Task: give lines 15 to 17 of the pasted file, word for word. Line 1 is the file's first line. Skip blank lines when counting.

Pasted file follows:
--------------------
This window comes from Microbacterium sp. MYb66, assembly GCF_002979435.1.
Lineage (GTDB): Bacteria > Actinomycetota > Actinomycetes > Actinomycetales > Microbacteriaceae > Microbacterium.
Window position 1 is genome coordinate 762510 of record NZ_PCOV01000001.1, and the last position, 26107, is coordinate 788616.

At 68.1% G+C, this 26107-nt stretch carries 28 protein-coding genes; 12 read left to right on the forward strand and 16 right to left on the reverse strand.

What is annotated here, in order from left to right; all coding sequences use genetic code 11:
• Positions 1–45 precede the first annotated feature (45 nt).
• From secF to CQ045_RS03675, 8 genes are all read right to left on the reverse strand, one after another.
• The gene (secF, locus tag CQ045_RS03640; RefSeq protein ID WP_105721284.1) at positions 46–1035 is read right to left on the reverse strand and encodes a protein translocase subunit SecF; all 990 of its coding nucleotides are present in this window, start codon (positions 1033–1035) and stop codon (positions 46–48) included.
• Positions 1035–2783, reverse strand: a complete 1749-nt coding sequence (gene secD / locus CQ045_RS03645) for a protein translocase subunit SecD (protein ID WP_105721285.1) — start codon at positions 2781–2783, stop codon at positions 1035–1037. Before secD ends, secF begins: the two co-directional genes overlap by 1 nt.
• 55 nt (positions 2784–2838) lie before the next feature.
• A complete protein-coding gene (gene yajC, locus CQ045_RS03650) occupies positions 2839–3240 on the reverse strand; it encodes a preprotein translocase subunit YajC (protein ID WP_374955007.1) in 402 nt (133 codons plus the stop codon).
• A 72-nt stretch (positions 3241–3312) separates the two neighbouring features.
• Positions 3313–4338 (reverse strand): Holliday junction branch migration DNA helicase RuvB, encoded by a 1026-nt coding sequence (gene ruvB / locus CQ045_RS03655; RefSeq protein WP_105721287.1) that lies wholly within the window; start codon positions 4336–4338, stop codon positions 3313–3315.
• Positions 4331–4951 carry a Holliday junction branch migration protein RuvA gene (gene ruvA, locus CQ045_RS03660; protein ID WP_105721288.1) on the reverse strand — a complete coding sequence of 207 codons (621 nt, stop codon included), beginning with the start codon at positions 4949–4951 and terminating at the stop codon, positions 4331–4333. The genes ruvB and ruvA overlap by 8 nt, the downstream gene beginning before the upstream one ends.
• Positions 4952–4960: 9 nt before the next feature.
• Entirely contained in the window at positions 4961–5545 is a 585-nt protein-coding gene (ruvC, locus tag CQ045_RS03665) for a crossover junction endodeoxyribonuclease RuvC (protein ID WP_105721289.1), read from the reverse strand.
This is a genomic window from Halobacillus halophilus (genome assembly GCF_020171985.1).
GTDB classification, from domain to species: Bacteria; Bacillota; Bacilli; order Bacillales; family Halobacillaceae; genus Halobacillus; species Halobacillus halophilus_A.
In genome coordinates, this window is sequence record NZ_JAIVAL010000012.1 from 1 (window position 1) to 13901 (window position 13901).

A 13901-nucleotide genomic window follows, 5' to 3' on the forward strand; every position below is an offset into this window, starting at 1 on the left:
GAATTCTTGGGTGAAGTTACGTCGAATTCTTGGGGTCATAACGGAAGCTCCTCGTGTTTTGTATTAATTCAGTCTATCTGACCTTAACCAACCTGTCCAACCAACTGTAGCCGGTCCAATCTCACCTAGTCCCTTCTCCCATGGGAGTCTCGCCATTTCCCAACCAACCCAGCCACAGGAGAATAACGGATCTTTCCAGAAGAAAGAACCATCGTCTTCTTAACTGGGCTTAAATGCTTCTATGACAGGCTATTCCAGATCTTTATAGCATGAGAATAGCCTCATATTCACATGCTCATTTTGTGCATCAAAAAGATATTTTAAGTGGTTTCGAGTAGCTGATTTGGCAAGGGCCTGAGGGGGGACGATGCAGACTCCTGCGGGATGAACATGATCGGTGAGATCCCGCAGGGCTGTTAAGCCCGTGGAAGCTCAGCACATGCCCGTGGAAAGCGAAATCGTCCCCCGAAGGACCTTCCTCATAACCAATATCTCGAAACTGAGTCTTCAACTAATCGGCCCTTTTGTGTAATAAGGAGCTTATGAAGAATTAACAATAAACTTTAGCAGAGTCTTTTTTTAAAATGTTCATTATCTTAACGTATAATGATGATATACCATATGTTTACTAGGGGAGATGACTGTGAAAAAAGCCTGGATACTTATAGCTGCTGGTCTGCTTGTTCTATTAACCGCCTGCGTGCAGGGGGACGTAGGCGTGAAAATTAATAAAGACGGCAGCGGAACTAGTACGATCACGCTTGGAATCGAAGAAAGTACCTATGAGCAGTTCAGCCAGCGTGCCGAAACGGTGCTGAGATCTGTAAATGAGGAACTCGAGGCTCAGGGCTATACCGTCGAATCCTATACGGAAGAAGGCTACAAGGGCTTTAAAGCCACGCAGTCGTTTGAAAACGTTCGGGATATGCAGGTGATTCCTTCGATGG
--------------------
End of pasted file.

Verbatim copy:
• Positions 4952–4960: 9 nt before the next feature.
• Entirely contained in the window at positions 4961–5545 is a 585-nt protein-coding gene (ruvC, locus tag CQ045_RS03665) for a crossover junction endodeoxyribonuclease RuvC (protein ID WP_105721289.1), read from the reverse strand.
This is a genomic window from Halobacillus halophilus (genome assembly GCF_020171985.1).